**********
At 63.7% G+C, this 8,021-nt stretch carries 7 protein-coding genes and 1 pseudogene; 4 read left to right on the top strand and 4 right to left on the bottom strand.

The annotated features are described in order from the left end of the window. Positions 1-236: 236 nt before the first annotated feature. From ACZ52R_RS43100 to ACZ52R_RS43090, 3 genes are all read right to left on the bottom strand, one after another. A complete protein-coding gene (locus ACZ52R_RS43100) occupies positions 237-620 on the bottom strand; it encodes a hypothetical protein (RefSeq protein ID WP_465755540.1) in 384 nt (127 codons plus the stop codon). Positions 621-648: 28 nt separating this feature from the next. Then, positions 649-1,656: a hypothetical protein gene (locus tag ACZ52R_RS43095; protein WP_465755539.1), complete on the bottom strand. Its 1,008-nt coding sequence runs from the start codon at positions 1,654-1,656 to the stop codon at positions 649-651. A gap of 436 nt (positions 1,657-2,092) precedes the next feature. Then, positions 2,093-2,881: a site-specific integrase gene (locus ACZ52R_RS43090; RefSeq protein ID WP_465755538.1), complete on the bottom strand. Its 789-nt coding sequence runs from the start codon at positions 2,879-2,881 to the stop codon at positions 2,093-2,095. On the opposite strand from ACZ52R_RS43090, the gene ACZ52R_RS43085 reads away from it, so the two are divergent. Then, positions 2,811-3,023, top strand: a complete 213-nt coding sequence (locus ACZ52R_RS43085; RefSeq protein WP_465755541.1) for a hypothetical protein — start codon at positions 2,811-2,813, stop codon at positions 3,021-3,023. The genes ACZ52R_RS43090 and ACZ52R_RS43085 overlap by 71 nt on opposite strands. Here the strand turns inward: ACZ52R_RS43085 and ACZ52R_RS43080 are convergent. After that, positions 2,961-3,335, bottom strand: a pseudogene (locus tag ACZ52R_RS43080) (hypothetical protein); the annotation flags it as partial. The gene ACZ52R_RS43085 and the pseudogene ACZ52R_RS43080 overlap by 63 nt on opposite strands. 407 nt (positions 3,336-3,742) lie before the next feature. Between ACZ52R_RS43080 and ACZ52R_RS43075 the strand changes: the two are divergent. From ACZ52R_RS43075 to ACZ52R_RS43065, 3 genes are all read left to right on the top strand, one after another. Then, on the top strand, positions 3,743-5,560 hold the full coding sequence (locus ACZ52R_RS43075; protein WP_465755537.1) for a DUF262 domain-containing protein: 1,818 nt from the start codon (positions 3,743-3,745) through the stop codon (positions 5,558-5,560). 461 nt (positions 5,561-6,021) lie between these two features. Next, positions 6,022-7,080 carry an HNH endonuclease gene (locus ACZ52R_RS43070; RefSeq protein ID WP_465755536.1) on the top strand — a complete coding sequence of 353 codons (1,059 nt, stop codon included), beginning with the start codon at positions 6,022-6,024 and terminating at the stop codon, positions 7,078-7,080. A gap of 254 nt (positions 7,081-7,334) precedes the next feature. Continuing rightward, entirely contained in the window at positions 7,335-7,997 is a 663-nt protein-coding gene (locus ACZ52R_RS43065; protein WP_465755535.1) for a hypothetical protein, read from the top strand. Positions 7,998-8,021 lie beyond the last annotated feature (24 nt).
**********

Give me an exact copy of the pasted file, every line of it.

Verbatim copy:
At 63.7% G+C, this 8,021-nt stretch carries 7 protein-coding genes and 1 pseudogene; 4 read left to right on the top strand and 4 right to left on the bottom strand.

The annotated features are described in order from the left end of the window. Positions 1-236: 236 nt before the first annotated feature. From ACZ52R_RS43100 to ACZ52R_RS43090, 3 genes are all read right to left on the bottom strand, one after another. A complete protein-coding gene (locus ACZ52R_RS43100) occupies positions 237-620 on the bottom strand; it encodes a hypothetical protein (RefSeq protein ID WP_465755540.1) in 384 nt (127 codons plus the stop codon). Positions 621-648: 28 nt separating this feature from the next. Then, positions 649-1,656: a hypothetical protein gene (locus tag ACZ52R_RS43095; protein WP_465755539.1), complete on the bottom strand. Its 1,008-nt coding sequence runs from the start codon at positions 1,654-1,656 to the stop codon at positions 649-651. A gap of 436 nt (positions 1,657-2,092) precedes the next feature. Then, positions 2,093-2,881: a site-specific integrase gene (locus ACZ52R_RS43090; RefSeq protein ID WP_465755538.1), complete on the bottom strand. Its 789-nt coding sequence runs from the start codon at positions 2,879-2,881 to the stop codon at positions 2,093-2,095. On the opposite strand from ACZ52R_RS43090, the gene ACZ52R_RS43085 reads away from it, so the two are divergent. Then, positions 2,811-3,023, top strand: a complete 213-nt coding sequence (locus ACZ52R_RS43085; RefSeq protein WP_465755541.1) for a hypothetical protein — start codon at positions 2,811-2,813, stop codon at positions 3,021-3,023. The genes ACZ52R_RS43090 and ACZ52R_RS43085 overlap by 71 nt on opposite strands. Here the strand turns inward: ACZ52R_RS43085 and ACZ52R_RS43080 are convergent. After that, positions 2,961-3,335, bottom strand: a pseudogene (locus tag ACZ52R_RS43080) (hypothetical protein); the annotation flags it as partial. The gene ACZ52R_RS43085 and the pseudogene ACZ52R_RS43080 overlap by 63 nt on opposite strands. 407 nt (positions 3,336-3,742) lie before the next feature. Between ACZ52R_RS43080 and ACZ52R_RS43075 the strand changes: the two are divergent. From ACZ52R_RS43075 to ACZ52R_RS43065, 3 genes are all read left to right on the top strand, one after another. Then, on the top strand, positions 3,743-5,560 hold the full coding sequence (locus ACZ52R_RS43075; protein WP_465755537.1) for a DUF262 domain-containing protein: 1,818 nt from the start codon (positions 3,743-3,745) through the stop codon (positions 5,558-5,560). 461 nt (positions 5,561-6,021) lie between these two features. Next, positions 6,022-7,080 carry an HNH endonuclease gene (locus ACZ52R_RS43070; RefSeq protein ID WP_465755536.1) on the top strand — a complete coding sequence of 353 codons (1,059 nt, stop codon included), beginning with the start codon at positions 6,022-6,024 and terminating at the stop codon, positions 7,078-7,080. A gap of 254 nt (positions 7,081-7,334) precedes the next feature. Continuing rightward, entirely contained in the window at positions 7,335-7,997 is a 663-nt protein-coding gene (locus ACZ52R_RS43065; protein WP_465755535.1) for a hypothetical protein, read from the top strand. Positions 7,998-8,021 lie beyond the last annotated feature (24 nt).